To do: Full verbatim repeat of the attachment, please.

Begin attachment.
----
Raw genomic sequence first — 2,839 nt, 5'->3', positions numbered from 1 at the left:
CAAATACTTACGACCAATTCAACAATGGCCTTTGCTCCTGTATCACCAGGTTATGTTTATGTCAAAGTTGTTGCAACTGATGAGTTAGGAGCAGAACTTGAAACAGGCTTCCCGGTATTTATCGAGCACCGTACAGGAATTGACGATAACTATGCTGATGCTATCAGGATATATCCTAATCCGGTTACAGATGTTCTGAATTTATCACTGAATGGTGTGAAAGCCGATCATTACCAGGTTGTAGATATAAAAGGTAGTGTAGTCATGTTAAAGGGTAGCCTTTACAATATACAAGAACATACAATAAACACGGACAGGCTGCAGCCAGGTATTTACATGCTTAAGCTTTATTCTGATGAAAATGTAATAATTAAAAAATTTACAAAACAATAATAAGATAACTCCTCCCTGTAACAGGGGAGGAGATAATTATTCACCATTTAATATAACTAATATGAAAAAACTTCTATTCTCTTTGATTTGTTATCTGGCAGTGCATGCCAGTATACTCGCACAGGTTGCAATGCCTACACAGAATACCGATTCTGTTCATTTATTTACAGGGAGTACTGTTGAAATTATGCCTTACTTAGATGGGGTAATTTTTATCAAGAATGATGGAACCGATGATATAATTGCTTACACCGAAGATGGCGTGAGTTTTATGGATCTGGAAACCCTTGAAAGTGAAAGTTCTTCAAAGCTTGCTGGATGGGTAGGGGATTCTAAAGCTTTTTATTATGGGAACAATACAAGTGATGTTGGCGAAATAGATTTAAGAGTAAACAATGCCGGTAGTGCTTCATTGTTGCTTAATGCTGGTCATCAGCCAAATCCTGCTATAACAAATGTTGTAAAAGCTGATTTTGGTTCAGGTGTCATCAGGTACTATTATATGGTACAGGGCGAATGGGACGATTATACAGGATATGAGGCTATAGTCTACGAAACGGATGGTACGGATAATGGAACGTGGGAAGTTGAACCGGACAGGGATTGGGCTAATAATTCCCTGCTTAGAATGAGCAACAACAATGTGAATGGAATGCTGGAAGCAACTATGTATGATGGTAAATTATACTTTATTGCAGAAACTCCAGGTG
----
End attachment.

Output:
Raw genomic sequence first — 2,839 nt, 5'->3', positions numbered from 1 at the left:
CAAATACTTACGACCAATTCAACAATGGCCTTTGCTCCTGTATCACCAGGTTATGTTTATGTCAAAGTTGTTGCAACTGATGAGTTAGGAGCAGAACTTGAAACAGGCTTCCCGGTATTTATCGAGCACCGTACAGGAATTGACGATAACTATGCTGATGCTATCAGGATATATCCTAATCCGGTTACAGATGTTCTGAATTTATCACTGAATGGTGTGAAAGCCGATCATTACCAGGTTGTAGATATAAAAGGTAGTGTAGTCATGTTAAAGGGTAGCCTTTACAATATACAAGAACATACAATAAACACGGACAGGCTGCAGCCAGGTATTTACATGCTTAAGCTTTATTCTGATGAAAATGTAATAATTAAAAAATTTACAAAACAATAATAAGATAACTCCTCCCTGTAACAGGGGAGGAGATAATTATTCACCATTTAATATAACTAATATGAAAAAACTTCTATTCTCTTTGATTTGTTATCTGGCAGTGCATGCCAGTATACTCGCACAGGTTGCAATGCCTACACAGAATACCGATTCTGTTCATTTATTTACAGGGAGTACTGTTGAAATTATGCCTTACTTAGATGGGGTAATTTTTATCAAGAATGATGGAACCGATGATATAATTGCTTACACCGAAGATGGCGTGAGTTTTATGGATCTGGAAACCCTTGAAAGTGAAAGTTCTTCAAAGCTTGCTGGATGGGTAGGGGATTCTAAAGCTTTTTATTATGGGAACAATACAAGTGATGTTGGCGAAATAGATTTAAGAGTAAACAATGCCGGTAGTGCTTCATTGTTGCTTAATGCTGGTCATCAGCCAAATCCTGCTATAACAAATGTTGTAAAAGCTGATTTTGGTTCAGGTGTCATCAGGTACTATTATATGGTACAGGGCGAATGGGACGATTATACAGGATATGAGGCTATAGTCTACGAAACGGATGGTACGGATAATGGAACGTGGGAAGTTGAACCGGACAGGGATTGGGCTAATAATTCCCTGCTTAGAATGAGCAACAACAATGTGAATGGAATGCTGGAAGCAACTATGTATGATGGTAAATTATACTTTATTGCAGAAACTCCAGGTG